If there is a problem with Gangs in your neighbor get the police involved!

      From Bills story –
      “And city attorney Elke Purze noted that Mount Prospect’s ordinance has not been tested in court for compliance with state limits on municipal power in dealing with licensed professions.”

      Elke is correct – should the city now charge her to practice law for the city? This ordinance will no doubt be tested.

      Looks like the city is just looking for a new tax since it has run out of almost all others!

      1. Speak for yourself, Junad
        Someone running for Alderman should have a better understanding of local ordinances: the State and City work together in numerous situations, for instance there are both State and local fees for owning a car. In addition, you know well that I have indeed been working with the police on Gang issues and it is from them that I originally got this information.

        As a candidate for Alderman, you don’t seem to be proposing anything of substance: how exactly do you plan to address the various health and sanitation issues raised by the extremely large number of beauty salons in Evanston? Provided that the users of the inspector are the ones who bear the cost, I think this is a viable solution to the problem.

        Find out more about Brummel Park Neighbors and Michele Hays

        1. Bigger problem than beauty salons
          Michele – as to your statement “As a candidate for Alderman, you don’t seem to be proposing anything of substance: how exactly do you plan to address the various health and sanitation issues raised by the extremely large number of beauty salons in Evanston?”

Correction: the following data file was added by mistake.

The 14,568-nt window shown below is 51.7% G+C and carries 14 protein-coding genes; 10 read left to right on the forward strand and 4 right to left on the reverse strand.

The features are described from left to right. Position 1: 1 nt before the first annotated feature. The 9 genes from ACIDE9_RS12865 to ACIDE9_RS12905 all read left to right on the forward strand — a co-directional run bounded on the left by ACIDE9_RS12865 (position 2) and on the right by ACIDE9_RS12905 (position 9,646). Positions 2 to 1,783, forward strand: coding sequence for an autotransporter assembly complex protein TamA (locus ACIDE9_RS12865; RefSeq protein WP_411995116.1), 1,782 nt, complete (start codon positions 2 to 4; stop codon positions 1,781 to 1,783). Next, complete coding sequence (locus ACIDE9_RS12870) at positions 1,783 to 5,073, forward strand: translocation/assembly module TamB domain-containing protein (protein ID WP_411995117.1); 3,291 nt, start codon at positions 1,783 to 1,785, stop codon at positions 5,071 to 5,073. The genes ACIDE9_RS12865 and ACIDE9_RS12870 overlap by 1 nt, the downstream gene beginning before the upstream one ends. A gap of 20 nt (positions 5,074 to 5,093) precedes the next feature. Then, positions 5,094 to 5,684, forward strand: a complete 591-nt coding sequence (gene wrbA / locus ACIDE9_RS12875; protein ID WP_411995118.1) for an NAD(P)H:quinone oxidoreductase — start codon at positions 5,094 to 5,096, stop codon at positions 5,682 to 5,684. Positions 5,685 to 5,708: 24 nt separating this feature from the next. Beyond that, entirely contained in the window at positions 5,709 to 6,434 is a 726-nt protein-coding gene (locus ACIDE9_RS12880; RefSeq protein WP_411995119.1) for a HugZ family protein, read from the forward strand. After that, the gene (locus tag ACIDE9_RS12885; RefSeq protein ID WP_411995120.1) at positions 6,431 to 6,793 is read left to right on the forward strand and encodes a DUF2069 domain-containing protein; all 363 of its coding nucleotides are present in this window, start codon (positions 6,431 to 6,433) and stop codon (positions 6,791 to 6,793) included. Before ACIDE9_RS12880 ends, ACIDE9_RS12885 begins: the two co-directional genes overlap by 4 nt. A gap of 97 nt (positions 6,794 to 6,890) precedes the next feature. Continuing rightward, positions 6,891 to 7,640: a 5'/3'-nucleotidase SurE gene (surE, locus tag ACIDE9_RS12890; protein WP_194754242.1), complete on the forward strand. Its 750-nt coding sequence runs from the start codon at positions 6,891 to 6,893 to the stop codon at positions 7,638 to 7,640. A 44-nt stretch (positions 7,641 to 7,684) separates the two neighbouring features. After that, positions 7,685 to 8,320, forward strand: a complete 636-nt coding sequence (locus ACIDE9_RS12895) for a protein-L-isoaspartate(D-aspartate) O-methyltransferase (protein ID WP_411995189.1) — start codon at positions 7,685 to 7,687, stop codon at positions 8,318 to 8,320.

I am more interested in how to correct the ever increasing tax problem – come to the debates if you want some answers.

          Ofcourse you may want another 10-15% tax increase this year?

  4. City fee would hit professionals
    Some years ago the city tried to enforce the (then in place) handgun ban and requirement for registering said weapons. It seems that state regulated entities (licensed private security companies, and armored car guards for example), claimed they could not be meddled with by the city, and prevailed, because they were licensed by the state.

    Do we forget everything we’ve ever learned? Or is it because there is no one left in city government that has been there long enough to remember anything? Let’s not spend more money paying judgments.

    Look at the dismal record of the city trying to regulate the things they are supposed to regulate: most taxicabs are driven by unlicensed cab drivers (and the city refuses to revoke the cab medallions of the owners who permit this); bungling in certain city departments that awarded a cab driver license to a convicted sex offender, and then a member of the city law department who said the license couldn’t be taken away.

    The city looked the other way for years while millions of dollars of code violations existed at the one police station, five fire stations, other public buildings,including the civic center.
    Try that at your house………

    How about the new building at Oak and Clark that had the parking structure collapse? (fortunately without loss of life) City inspected?

    Need some extra money to help pay your real estate taxes? Here is a great idea from folks near Central Street: park 20 cars on your front lawn and charge $20 a head during NU football games. Just make sure it’s a day when the code enforcement people are off.

    99% of any perceived problems are already addressed by some ordinance already on the books. We need less government, and more responsive government, not more government.

  5. Irresponsible government
    Would these fees apply to Realtors and brokers? What about psychologists, carpenters, plumbers and so on?

    So these professionals licensed with the state now would have to pay a fee to work in Evanston. What kind of message does that send to the professional business community?

    Once again, our local government demonstrates that it is solely focused on finding ways to raise taxes rather than working on ways to cut spending.

    This is irresponsible government.